Publication detail

Carbon dots for in vivo fluorescence imaging of adipose tissue-derived mesenchymal stromal cells

MALINA, T. POLÁKOVÁ, K. SKOPALÍK, J. MILOTOVÁ, V. HOLÁ, K. HAVRDOVÁ, M. TOMÁNKOVÁ, K. ČMIEL, V. ŠEFC, L. ZBOŘIL, R.

Original Title

Carbon dots for in vivo fluorescence imaging of adipose tissue-derived mesenchymal stromal cells

English Title

Carbon dots for in vivo fluorescence imaging of adipose tissue-derived mesenchymal stromal cells

Type

journal article in Web of Science

Language

en

Original Abstract

Tissue regeneration based on stem cell therapy is one of the most rapidly developing fields of modern medicine. Several properties of human mesenchymal stromal cells (MSCs), such as tropism toward a tumor or injury site, make them promising candidates for regenerative medicine, targeted therapy, or treating injured tissues. However, to fully understand the role of stem cells in therapeutic function, their visualization in vivo is essential. Here, we describe, for the first time, the use of biocompatible quaternized carbon dots (QCDs) as a novel stem-cell tracking probe for in vivo fluorescence imaging of transplanted human MSCs. By studying the in vitro cytotoxicity, intracellular distribution, and precise uptake mechanism, we showed that QCDs had a high biocompatibility and excellent fluorescence properties after 24 h incubation with MSCs. Further to demonstrate the in vivo feasibility of the system, QCD-labeled MSCs (100 μg/mL of QCDs, 24 h incubation time) were transplanted subcutaneously into an immunodeficient mouse and visualized by optical in vivo imaging. The labeled cells were strongly fluorescent, allowing their semi-quantitative detection. Moreover, the homing of intravenously transplanted QCD-labeled MSCs into the solid tumor was clearly shown. The results demonstrated that QCD-labeling of human MSCs is a highly promising approach for in vivo tracking during stem cell therapy.

English abstract

Tissue regeneration based on stem cell therapy is one of the most rapidly developing fields of modern medicine. Several properties of human mesenchymal stromal cells (MSCs), such as tropism toward a tumor or injury site, make them promising candidates for regenerative medicine, targeted therapy, or treating injured tissues. However, to fully understand the role of stem cells in therapeutic function, their visualization in vivo is essential. Here, we describe, for the first time, the use of biocompatible quaternized carbon dots (QCDs) as a novel stem-cell tracking probe for in vivo fluorescence imaging of transplanted human MSCs. By studying the in vitro cytotoxicity, intracellular distribution, and precise uptake mechanism, we showed that QCDs had a high biocompatibility and excellent fluorescence properties after 24 h incubation with MSCs. Further to demonstrate the in vivo feasibility of the system, QCD-labeled MSCs (100 μg/mL of QCDs, 24 h incubation time) were transplanted subcutaneously into an immunodeficient mouse and visualized by optical in vivo imaging. The labeled cells were strongly fluorescent, allowing their semi-quantitative detection. Moreover, the homing of intravenously transplanted QCD-labeled MSCs into the solid tumor was clearly shown. The results demonstrated that QCD-labeling of human MSCs is a highly promising approach for in vivo tracking during stem cell therapy.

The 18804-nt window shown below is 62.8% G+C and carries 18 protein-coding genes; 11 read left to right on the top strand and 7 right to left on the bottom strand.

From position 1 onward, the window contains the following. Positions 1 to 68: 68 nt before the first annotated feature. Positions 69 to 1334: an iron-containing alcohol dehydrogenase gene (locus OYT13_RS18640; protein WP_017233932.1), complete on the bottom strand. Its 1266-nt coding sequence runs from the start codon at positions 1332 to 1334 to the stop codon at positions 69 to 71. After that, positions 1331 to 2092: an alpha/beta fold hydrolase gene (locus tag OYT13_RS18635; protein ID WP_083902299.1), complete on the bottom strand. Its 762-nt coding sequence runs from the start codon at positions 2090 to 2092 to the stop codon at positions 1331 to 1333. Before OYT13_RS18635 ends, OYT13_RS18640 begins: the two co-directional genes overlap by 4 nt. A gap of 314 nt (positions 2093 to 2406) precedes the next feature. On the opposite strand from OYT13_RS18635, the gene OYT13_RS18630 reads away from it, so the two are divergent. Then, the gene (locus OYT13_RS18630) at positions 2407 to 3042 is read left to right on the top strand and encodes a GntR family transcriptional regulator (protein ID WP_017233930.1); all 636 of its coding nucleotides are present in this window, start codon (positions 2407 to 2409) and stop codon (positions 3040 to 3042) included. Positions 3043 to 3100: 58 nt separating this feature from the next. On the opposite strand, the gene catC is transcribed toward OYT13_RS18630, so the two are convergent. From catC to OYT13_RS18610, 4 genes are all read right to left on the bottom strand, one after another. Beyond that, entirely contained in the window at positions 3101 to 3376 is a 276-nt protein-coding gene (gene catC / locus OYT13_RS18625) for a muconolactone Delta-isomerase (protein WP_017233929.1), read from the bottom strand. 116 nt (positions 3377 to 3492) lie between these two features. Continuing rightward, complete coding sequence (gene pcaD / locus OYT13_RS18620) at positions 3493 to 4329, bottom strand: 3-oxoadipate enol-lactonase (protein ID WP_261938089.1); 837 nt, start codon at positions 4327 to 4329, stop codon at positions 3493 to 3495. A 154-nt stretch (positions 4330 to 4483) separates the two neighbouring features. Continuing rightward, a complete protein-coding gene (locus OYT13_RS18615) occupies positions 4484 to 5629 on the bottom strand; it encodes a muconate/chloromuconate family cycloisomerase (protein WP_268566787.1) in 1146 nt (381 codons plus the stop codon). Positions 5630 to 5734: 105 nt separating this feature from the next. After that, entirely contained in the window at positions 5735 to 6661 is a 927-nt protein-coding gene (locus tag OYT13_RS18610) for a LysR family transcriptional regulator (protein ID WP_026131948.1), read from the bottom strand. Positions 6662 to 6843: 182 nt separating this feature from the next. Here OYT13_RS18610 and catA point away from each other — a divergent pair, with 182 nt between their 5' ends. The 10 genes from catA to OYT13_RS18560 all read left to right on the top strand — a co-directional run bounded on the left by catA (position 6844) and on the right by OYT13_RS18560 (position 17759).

Keywords

carbon dots, mezenchymal cells, QCD, MSC, tissue regeneration

Released

01.11.2019

Publisher

Elsevier

Pages from

434

Pages to

443

Pages count

9

URL

BibTex


@article{BUT161328,
  author="Tomáš {Malina} and Kateřina {Poláková} and Josef {Skopalík} and Věra {Milotová} and Kateřina {Holá} and Markéta {Havrdová} and Kateřina {Tománková} and Vratislav {Čmiel} and Luděk {Šefc} and Radek {Zbořil}",
  title="Carbon dots for in vivo fluorescence imaging of adipose tissue-derived mesenchymal stromal cells",
  annote="Tissue regeneration based on stem cell therapy is one of the most rapidly developing fields of modern medicine. Several properties of human mesenchymal stromal cells (MSCs), such as tropism toward a tumor or injury site, make them promising candidates for regenerative medicine, targeted therapy, or treating injured tissues. However, to fully understand the role of stem cells in therapeutic function, their visualization in vivo is essential. Here, we describe, for the first time, the use of biocompatible quaternized carbon dots (QCDs) as a novel stem-cell tracking probe for in vivo fluorescence imaging of transplanted human MSCs. By studying the in vitro cytotoxicity, intracellular distribution, and precise uptake mechanism, we showed that QCDs had a high biocompatibility and excellent fluorescence properties after 24 h incubation with MSCs. Further to demonstrate the in vivo feasibility of the system, QCD-labeled MSCs (100 μg/mL of QCDs, 24 h incubation time) were transplanted subcutaneously into an immunodeficient mouse and visualized by optical in vivo imaging. The labeled cells were strongly fluorescent, allowing their semi-quantitative detection. Moreover, the homing of intravenously transplanted QCD-labeled MSCs into the solid tumor was clearly shown. The results demonstrated that QCD-labeling of human MSCs is a highly promising approach for in vivo tracking during stem cell therapy.",
  address="Elsevier",
  chapter="161328",
  doi="10.1016/j.carbon.2019.05.061",
  howpublished="online",
  institution="Elsevier",
  number="2019",
  volume="152",
  year="2019",
  month="november",
  pages="434--443",
  publisher="Elsevier",
  type="journal article in Web of Science"
}